Free-space optical communication

Free-space optical communication (FSO) is an optical communication technology that uses light propagating in free space to wirelessly transmit data for telecommunications or computer networking. "Free space" means air, outer space, vacuum, or something similar. This contrasts with using solids such as optical fiber cable.

The technology is useful where the physical connections are impractical due to high costs or other considerations.

FSO-gigabit-laser-link-0a
An 8-beam free space optics laser link, rated for 1 Gbit/s. The receptor is the large disc in the middle, the transmitters the smaller ones. At the top right corner is a monocular for assisting the alignment of the two heads.

History

Photophony1
A photophone receiver and headset, one half of Bell and Tainter's optical telecommunication system of 1880

Optical communications, in various forms, have been used for thousands of years. The Ancient Greeks used a coded alphabetic system of signalling with torches developed by Cleoxenus, Democleitus and Polybius.[1] In the modern era, semaphores and wireless solar telegraphs called heliographs were developed, using coded signals to communicate with their recipients.

In 1880, Alexander Graham Bell and his assistant Charles Sumner Tainter created the photophone, at Bell's newly established Volta Laboratory in Washington, DC. Bell considered it his most important invention. The device allowed for the transmission of sound on a beam of light. On June 3, 1880, Bell conducted the world's first wireless telephone transmission between two buildings, some 213 meters (700 feet) apart.[2][3]

Its first practical use came in military communication systems many decades later, first for optical telegraphy. German colonial troops used heliograph telegraphy transmitters during the Herero and Namaqua genocide starting in 1904, in German South-West Africa (today's Namibia) as did British, French, US or Ottoman signals.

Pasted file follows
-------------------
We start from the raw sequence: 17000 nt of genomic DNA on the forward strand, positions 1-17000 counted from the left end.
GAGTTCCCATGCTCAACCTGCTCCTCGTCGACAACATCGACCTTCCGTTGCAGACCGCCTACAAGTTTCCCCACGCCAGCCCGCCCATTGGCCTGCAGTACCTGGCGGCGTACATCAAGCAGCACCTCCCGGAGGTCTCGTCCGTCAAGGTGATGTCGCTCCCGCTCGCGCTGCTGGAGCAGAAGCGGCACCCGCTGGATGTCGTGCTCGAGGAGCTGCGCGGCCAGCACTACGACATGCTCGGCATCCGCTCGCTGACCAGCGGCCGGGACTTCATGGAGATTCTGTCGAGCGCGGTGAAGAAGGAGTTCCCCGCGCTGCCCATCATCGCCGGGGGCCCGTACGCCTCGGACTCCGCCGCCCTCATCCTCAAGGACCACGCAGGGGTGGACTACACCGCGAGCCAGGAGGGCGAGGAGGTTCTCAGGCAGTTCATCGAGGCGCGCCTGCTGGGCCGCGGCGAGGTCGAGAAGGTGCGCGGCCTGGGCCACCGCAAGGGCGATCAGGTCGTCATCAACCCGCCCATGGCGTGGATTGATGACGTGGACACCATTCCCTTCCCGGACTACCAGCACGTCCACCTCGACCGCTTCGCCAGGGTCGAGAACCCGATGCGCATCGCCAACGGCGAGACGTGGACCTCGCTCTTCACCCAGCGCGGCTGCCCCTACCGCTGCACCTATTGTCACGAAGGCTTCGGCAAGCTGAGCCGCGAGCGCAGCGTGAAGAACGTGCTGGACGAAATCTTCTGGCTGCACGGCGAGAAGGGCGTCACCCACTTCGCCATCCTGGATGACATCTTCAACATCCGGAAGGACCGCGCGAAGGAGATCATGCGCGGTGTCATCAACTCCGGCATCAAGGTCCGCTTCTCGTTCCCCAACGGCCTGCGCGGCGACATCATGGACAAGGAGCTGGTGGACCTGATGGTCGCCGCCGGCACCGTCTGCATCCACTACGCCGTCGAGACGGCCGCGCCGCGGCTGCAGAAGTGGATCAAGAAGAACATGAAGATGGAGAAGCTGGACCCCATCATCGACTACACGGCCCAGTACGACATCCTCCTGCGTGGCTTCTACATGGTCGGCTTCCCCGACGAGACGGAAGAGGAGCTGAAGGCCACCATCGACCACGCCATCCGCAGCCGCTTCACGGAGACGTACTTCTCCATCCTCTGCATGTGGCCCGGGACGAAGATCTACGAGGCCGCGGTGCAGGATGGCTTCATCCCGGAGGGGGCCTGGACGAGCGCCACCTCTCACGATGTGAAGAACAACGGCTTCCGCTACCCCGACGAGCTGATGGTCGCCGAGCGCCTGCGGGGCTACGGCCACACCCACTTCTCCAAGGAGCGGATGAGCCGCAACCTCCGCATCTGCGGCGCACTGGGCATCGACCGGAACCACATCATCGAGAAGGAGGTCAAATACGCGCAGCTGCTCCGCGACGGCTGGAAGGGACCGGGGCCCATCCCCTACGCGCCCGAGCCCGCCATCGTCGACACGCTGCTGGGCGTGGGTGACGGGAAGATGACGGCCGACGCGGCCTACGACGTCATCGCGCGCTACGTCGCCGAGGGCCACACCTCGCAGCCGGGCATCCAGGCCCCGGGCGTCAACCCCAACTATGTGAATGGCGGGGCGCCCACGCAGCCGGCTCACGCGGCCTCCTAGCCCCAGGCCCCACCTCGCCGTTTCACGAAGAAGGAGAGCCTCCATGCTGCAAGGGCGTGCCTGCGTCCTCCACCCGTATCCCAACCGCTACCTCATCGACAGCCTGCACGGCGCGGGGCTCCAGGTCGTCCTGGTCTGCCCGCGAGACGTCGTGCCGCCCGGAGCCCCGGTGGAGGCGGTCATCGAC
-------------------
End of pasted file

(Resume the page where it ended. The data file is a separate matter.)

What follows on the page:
Germany blinker signal lamp - National World War I Museum - Kansas City, MO - DSC07704
WW I German Blinkgerät

During the trench warfare of World War I when wire communications were often cut, German signals used three types of optical Morse transmitters called Blinkgerät, the intermediate type for distances of up to 4 km (2.5 miles) at daylight and of up to 8 km (5 miles) at night, using red filters for undetected communications. Optical telephone communications were tested at the end of the war, but not introduced at troop level. In addition, special blinkgeräts were used for communication with airplanes, balloons, and tanks, with varying success.

A major technological step was to replace the Morse code by modulating optical waves in speech transmission. Carl Zeiss, Jena developed the Lichtsprechgerät 80/80 (literal translation: optical speaking device) that the German army used in their World War II anti-aircraft defense units, or in bunkers at the Atlantic Wall.[4]

The invention of lasers in the 1960s, revolutionized free space optics. Military organizations were particularly interested and boosted their development. However the technology lost market momentum when the installation of optical fiber networks for civilian uses was at its peak.

Many simple and inexpensive consumer remote controls use low-speed communication using infrared (IR) light. This is known as consumer IR technologies.

Usage and technologies